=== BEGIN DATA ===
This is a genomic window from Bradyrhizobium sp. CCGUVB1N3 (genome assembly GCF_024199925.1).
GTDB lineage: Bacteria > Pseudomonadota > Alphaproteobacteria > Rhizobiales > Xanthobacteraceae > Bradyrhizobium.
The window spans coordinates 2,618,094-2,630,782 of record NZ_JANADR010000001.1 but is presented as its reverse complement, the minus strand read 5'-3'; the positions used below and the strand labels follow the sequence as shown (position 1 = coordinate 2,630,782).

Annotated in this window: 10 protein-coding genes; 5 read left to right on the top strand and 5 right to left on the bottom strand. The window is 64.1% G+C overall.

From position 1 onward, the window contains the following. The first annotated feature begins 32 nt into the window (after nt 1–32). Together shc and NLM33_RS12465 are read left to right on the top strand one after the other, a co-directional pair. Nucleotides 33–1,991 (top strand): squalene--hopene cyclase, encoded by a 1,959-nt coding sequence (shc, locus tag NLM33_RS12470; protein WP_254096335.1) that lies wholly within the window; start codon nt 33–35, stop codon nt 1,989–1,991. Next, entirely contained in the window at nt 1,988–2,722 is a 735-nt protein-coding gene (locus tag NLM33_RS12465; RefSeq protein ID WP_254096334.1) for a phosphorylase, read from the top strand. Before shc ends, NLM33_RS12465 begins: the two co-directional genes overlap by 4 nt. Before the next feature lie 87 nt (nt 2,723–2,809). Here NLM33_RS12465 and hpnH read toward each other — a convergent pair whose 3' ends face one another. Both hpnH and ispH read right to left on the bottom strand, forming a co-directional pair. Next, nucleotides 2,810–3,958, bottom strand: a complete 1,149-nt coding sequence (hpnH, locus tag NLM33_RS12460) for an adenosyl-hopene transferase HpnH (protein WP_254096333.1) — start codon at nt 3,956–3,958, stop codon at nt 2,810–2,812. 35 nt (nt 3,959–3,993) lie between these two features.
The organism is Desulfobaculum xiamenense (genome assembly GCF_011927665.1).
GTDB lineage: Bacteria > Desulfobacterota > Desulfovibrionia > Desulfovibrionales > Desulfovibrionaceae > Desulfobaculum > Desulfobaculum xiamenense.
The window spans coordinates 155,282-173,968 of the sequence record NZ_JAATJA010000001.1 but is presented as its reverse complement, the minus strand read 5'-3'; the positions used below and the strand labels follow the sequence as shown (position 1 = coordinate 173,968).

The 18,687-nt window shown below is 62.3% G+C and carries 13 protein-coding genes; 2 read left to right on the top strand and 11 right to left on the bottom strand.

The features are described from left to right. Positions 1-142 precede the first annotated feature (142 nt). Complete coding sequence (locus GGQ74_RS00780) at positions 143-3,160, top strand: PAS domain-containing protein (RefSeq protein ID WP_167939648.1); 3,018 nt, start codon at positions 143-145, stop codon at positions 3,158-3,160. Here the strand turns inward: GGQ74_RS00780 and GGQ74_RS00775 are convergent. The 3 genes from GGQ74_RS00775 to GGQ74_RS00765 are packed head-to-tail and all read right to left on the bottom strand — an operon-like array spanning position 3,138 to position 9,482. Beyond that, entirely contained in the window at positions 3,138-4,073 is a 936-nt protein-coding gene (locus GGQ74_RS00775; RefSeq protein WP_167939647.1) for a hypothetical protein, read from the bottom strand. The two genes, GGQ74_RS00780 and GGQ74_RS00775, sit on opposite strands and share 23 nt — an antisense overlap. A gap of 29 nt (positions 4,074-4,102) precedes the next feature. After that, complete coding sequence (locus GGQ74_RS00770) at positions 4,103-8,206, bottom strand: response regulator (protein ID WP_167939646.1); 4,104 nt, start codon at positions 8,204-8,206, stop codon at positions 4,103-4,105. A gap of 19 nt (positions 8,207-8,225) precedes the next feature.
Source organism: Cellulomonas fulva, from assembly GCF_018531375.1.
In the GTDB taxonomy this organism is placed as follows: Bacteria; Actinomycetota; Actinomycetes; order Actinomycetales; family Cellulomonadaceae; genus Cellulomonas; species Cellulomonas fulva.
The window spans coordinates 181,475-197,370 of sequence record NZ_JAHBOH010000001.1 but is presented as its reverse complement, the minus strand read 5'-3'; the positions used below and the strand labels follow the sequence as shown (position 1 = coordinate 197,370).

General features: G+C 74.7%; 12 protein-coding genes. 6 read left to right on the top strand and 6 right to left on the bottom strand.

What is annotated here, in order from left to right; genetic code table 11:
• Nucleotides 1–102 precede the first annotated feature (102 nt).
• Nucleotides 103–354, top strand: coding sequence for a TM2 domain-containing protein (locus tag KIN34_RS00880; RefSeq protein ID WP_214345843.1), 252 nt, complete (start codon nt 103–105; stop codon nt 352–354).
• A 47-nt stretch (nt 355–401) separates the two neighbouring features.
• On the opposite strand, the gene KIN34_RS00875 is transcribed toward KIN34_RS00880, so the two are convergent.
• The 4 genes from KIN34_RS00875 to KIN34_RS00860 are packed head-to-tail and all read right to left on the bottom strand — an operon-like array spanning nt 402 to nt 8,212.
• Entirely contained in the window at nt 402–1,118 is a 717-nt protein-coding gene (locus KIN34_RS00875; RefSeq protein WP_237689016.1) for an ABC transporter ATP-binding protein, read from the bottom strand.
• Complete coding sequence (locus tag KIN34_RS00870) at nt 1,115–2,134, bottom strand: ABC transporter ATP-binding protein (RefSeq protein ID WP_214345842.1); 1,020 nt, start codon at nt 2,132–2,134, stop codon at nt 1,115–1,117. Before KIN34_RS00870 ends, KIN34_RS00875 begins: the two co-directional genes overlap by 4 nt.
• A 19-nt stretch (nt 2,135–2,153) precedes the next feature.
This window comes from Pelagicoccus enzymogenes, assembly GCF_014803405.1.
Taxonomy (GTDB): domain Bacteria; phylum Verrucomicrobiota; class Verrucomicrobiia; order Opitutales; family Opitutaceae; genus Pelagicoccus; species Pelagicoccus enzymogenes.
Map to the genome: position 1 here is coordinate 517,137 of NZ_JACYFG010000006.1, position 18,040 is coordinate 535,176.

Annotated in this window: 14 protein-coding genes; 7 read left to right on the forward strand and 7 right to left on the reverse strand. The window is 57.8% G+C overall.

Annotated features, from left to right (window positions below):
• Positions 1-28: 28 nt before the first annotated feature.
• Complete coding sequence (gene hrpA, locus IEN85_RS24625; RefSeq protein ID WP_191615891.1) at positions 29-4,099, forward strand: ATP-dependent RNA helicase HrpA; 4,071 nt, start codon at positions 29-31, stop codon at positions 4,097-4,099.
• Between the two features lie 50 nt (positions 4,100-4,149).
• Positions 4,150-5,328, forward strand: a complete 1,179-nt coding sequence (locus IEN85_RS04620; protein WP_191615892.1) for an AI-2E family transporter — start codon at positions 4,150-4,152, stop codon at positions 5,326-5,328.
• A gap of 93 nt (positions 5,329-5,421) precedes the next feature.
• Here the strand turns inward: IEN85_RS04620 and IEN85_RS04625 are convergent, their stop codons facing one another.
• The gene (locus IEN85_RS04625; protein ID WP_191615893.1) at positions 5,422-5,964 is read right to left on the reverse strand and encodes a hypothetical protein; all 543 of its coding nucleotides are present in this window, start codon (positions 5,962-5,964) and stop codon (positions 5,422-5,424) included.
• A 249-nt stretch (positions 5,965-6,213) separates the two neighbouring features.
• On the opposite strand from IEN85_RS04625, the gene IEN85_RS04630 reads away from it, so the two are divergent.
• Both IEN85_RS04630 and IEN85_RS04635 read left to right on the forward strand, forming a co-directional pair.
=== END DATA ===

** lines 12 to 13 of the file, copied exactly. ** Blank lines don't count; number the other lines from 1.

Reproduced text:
In the GTDB taxonomy this organism is placed as follows: Bacteria; Actinomycetota; Actinomycetes; order Actinomycetales; family Cellulomonadaceae; genus Cellulomonas; species Cellulomonas fulva.
The window spans coordinates 181,475-197,370 of sequence record NZ_JAHBOH010000001.1 but is presented as its reverse complement, the minus strand read 5'-3'; the positions used below and the strand labels follow the sequence as shown (position 1 = coordinate 197,370).